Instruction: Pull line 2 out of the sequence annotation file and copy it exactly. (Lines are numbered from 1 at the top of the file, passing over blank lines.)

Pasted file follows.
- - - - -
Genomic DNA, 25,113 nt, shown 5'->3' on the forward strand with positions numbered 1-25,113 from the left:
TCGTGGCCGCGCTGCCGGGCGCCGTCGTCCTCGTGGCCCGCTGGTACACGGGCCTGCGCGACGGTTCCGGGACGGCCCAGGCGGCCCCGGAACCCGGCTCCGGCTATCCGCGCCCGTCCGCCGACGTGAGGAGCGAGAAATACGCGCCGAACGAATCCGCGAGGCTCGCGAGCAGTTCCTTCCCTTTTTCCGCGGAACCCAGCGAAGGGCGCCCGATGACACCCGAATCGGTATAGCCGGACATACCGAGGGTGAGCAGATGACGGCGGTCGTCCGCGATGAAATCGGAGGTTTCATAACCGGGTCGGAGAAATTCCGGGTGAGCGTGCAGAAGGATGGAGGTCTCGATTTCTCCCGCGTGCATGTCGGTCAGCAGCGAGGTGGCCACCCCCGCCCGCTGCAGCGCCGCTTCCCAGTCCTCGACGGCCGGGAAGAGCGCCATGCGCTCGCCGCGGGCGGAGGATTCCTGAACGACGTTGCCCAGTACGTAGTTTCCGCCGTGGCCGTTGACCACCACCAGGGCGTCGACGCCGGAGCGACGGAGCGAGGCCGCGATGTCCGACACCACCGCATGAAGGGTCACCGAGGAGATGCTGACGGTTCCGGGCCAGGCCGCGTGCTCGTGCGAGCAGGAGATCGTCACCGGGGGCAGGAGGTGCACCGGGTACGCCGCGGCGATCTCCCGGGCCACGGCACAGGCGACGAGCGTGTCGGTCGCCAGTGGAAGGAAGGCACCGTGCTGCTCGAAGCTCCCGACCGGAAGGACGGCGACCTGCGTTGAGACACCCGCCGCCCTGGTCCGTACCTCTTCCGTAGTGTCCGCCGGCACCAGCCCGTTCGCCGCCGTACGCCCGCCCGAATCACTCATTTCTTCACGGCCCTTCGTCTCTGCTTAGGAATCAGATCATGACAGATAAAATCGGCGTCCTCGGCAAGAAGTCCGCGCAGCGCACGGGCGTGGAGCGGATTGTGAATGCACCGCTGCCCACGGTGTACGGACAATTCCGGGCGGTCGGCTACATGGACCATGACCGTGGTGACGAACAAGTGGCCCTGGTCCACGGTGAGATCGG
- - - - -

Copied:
TCGTGGCCGCGCTGCCGGGCGCCGTCGTCCTCGTGGCCCGCTGGTACACGGGCCTGCGCGACGGTTCCGGGACGGCCCAGGCGGCCCCGGAACCCGGCTCCGGCTATCCGCGCCCGTCCGCCGACGTGAGGAGCGAGAAATACGCGCCGAACGAATCCGCGAGGCTCGCGAGCAGTTCCTTCCCTTTTTCCGCGGAACCCAGCGAAGGGCGCCCGATGACACCCGAATCGGTATAGCCGGACATACCGAGGGTGAGCAGATGACGGCGGTCGTCCGCGATGAAATCGGAGGTTTCATAACCGGGTCGGAGAAATTCCGGGTGAGCGTGCAGAAGGATGGAGGTCTCGATTTCTCCCGCGTGCATGTCGGTCAGCAGCGAGGTGGCCACCCCCGCCCGCTGCAGCGCCGCTTCCCAGTCCTCGACGGCCGGGAAGAGCGCCATGCGCTCGCCGCGGGCGGAGGATTCCTGAACGACGTTGCCCAGTACGTAGTTTCCGCCGTGGCCGTTGACCACCACCAGGGCGTCGACGCCGGAGCGACGGAGCGAGGCCGCGATGTCCGACACCACCGCATGAAGGGTCACCGAGGAGATGCTGACGGTTCCGGGCCAGGCCGCGTGCTCGTGCGAGCAGGAGATCGTCACCGGGGGCAGGAGGTGCACCGGGTACGCCGCGGCGATCTCCCGGGCCACGGCACAGGCGACGAGCGTGTCGGTCGCCAGTGGAAGGAAGGCACCGTGCTGCTCGAAGCTCCCGACCGGAAGGACGGCGACCTGCGTTGAGACACCCGCCGCCCTGGTCCGTACCTCTTCCGTAGTGTCCGCCGGCACCAGCCCGTTCGCCGCCGTACGCCCGCCCGAATCACTCATTTCTTCACGGCCCTTCGTCTCTGCTTAGGAATCAGATCATGACAGATAAAATCGGCGTCCTCGGCAAGAAGTCCGCGCAGCGCACGGGCGTGGAGCGGATTGTGAATGCACCGCTGCCCACGGTGTACGGACAATTCCGGGCGGTCGGCTACATGGACCATGACCGTGGTGACGAACAAGTGGCCCTGGTCCACGGTGAGATCGG